Anonymity for rape accused and dispelling rape myths – Mark George Q.C.

Maura McGowan Q.C. Chairman of the Bar recently suggested that those accused of rape should be accorded anonymity until such time, if ever, as they are convicted.  Uniquely in respect of sexual assaults, complainants in such cases have long been accorded the same privilege.  As someone who regularly defends in such cases, I have a lot of sympathy with this suggestion.  As defence counsel I get privileged access to my clients and their feelings and I have seen the terrible distress and trauma that such allegations can cause, especially when the allegations appear to be unfounded.  Nonetheless I am not yet persuaded that those accused of rape should be afforded anonymity.

In support of this suggestion it is often said that such allegations carry a particular stigma due to the nature of the allegations.  That is undoubtedly true but it seems to me that there are a number of other offences that carry at least equal if not greater stigma.  Do allegations of involvement in terrorism, especially in the current climate, carry less stigma than an allegation of rape or other sexual assault?  What about offences involving physical assaults including what amounts to little less than torture of children?  Does the murder of a defenceless old lady robbed of her handbag to feed a drug habit not carry at least equal stigma?  As there appears to be no suggestion that anonymity should be extended to persons charged with such offences I cannot see a sufficient argument to afford those charged with rape offences a privilege not accorded to others.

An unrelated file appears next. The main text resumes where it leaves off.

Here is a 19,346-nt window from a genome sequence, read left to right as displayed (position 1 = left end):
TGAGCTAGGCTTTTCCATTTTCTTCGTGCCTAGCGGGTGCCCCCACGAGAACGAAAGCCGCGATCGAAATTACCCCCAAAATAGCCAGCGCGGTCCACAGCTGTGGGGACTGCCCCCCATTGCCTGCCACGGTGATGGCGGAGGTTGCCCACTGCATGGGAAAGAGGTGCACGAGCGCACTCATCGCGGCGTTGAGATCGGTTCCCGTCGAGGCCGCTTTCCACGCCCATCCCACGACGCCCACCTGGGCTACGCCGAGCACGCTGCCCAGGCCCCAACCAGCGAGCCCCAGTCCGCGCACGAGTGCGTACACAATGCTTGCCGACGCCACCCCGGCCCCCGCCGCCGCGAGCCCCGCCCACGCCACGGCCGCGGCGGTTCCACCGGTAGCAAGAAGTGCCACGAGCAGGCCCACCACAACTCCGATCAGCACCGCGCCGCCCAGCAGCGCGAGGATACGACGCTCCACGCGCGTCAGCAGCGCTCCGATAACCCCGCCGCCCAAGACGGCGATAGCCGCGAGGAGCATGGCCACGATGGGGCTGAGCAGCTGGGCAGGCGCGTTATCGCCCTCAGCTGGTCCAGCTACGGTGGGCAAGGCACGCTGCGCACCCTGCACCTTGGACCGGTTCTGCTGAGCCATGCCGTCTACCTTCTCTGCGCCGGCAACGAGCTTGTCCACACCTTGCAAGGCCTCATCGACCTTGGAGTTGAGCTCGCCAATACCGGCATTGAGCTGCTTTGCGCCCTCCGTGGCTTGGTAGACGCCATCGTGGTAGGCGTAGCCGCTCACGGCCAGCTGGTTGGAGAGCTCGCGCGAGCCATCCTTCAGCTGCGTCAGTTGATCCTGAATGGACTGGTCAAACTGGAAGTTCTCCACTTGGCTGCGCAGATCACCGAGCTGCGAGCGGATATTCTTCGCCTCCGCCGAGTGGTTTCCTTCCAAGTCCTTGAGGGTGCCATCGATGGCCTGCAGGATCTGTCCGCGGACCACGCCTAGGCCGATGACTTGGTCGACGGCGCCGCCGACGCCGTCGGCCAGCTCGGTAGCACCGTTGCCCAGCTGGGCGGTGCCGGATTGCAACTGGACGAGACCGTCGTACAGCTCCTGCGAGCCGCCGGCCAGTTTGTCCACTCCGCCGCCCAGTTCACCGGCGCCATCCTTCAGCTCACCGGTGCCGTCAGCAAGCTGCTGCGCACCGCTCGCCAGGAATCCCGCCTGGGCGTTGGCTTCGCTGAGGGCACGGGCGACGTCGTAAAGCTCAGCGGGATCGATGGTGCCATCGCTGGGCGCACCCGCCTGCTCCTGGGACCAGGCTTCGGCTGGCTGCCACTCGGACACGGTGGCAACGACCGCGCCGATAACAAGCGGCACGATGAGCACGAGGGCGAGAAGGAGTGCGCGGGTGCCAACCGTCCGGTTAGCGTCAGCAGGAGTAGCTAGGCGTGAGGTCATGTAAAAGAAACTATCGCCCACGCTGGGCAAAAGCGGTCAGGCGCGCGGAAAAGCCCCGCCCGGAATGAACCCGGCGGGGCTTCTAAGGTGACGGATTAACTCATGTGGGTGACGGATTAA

By the same token however I do not find the argument of those who oppose anonymity that to allow it would hinder allegations of rape and similar allegations very persuasive.  In the huge majority of rape cases the identity of the alleged assailant is already known to the complainant. In those cases where the identity is not known it follows that there is no name to be broadcast.   The number of cases in which complainants come forward after an assailant has in fact been named are very rare and would not in themselves justify denying anonymity to an accused.